During the summer of 1987, respondent Frank Dennis Felix operated a facility in Beggs, Oklahoma, at which he manufactured methamphetamine in violation of applicable federal statutes. In July, this facility was raided and shut down by DEA agents. Felix thereupon ordered precursor chemicals and equipment for the manufacture of methamphetamine to be delivered to him at Joplin, Missouri. DEA agents observed the transfer of these items and arrested Felix shortly afterwards. He was charged and tried in the Western District of Missouri for the offense of attempting to manufacture the illegal drug between August 26 and August 31, 1987. This charge was based upon the delivery of the materials to him at Joplin. He was tried, found guilty, and his conviction [112 S.Ct. 1380] and sentence were affirmed by the Court of Appeals for the Eighth Circuit.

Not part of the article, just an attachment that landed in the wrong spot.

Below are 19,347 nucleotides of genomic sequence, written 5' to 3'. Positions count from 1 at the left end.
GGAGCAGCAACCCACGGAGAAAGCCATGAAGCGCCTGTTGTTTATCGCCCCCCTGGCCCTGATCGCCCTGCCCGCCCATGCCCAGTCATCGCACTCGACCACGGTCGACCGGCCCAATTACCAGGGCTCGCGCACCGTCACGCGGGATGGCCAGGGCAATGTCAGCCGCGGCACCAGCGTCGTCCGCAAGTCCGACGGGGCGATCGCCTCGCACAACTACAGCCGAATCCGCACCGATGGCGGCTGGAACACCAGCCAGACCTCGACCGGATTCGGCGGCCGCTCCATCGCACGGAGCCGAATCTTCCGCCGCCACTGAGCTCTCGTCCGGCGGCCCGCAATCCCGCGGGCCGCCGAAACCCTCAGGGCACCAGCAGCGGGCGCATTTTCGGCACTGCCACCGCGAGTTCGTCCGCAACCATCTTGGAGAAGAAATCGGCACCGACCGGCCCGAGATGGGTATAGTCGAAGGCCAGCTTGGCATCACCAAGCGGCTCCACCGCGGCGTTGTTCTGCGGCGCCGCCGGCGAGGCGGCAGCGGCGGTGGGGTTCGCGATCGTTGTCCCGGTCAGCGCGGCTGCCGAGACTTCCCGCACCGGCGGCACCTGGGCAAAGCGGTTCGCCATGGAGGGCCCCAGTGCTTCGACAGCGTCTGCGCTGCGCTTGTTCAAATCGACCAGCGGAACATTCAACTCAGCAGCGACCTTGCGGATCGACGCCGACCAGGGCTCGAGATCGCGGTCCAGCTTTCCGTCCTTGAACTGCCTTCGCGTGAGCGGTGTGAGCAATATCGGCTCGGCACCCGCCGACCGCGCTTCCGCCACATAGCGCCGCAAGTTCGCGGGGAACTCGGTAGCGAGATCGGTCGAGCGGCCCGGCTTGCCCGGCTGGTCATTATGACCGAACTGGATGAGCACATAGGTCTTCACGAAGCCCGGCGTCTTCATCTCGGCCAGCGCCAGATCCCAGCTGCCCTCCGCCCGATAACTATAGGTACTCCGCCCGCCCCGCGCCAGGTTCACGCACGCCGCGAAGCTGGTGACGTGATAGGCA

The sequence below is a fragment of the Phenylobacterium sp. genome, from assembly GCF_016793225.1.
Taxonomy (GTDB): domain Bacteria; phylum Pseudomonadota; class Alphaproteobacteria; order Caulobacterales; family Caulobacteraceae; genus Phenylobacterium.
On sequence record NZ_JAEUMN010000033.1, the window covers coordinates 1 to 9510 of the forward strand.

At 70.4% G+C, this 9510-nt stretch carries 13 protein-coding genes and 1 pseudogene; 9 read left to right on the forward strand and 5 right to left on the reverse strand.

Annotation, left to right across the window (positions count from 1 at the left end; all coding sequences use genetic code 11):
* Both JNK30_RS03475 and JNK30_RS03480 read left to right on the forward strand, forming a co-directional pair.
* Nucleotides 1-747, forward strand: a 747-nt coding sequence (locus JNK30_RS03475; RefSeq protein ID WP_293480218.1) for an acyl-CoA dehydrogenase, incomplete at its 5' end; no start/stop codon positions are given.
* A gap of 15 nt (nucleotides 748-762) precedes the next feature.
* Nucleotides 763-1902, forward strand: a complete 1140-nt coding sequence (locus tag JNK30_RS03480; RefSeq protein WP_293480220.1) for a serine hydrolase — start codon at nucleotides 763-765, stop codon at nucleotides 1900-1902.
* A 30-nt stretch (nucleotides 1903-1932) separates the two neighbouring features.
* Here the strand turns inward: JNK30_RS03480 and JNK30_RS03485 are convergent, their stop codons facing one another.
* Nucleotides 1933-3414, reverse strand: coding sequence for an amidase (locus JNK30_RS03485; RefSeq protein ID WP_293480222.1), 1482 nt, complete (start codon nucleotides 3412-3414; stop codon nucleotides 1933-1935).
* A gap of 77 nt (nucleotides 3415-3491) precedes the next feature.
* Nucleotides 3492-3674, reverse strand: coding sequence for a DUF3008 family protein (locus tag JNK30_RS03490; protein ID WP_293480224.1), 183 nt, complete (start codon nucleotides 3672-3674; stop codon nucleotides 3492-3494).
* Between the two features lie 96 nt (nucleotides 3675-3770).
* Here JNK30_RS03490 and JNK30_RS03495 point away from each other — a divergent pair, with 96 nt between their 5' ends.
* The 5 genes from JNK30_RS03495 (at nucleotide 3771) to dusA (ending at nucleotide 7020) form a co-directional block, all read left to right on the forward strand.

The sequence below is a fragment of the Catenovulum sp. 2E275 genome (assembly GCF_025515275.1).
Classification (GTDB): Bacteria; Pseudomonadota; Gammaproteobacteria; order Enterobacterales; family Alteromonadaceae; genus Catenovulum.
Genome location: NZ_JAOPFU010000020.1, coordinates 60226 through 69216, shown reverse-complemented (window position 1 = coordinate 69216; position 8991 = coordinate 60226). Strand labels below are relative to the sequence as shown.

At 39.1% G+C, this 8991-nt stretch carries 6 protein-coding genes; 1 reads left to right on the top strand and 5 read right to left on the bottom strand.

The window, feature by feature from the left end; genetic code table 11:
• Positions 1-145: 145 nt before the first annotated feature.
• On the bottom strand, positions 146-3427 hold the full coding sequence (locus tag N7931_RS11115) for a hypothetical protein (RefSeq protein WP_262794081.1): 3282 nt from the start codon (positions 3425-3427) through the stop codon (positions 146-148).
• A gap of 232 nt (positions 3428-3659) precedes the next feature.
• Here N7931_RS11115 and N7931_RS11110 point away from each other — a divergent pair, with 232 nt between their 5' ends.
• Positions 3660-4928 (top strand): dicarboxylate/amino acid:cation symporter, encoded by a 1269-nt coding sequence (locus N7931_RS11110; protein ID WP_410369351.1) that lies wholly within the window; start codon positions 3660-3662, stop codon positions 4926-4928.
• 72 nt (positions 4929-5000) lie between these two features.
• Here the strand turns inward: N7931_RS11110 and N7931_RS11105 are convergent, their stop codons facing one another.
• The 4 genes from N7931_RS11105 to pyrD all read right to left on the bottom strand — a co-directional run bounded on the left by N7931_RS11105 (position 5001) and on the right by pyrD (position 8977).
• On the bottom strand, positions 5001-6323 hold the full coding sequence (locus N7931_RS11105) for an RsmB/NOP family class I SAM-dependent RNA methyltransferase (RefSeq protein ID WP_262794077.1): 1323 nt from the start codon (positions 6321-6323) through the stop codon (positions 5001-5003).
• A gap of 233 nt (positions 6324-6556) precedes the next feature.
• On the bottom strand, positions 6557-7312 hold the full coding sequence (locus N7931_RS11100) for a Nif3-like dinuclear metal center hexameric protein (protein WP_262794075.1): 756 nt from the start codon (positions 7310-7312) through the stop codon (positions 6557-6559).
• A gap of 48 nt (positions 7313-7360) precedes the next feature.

In February, 1989, Felix was charged in the Eastern District of Oklahoma with both conspiracy and substantive counts in connection with the operation of the facility at Beggs. He was tried and convicted, but the Court of Appeals for the Tenth Circuit reversed most of the counts on which he had been found guilty because of its view that trial on these counts constituted double jeopardy in violation of the Fifth Amendment. We hold that prosecution of a defendant for conspiracy, where certain of the overt acts relied
upon by the Government are based on substantive offenses for which the defendant has been previously convicted, does not violate the Double .Jeopardy Clause.
At Felix's trial for attempting to manufacture methamphetamine in Missouri, the Government showed that, on August 26, 1987, Felix asked to purchase chemicals and equipment needed for the manufacture of methamphetamine from George Dwinnells, a Drug Enforcement Administration informant. Felix made a downpayment of $7,500 toward the purchase, and in later telephone conversations instructed Dwinnells to deliver the items to a Joplin, Missouri, hotel on August 31, 1987. Dwinnells met Felix at the hotel on that date with the merchandise. After Felix inspected the items and hitched his car to the trailer in which the items had been transported, government officials arrested him.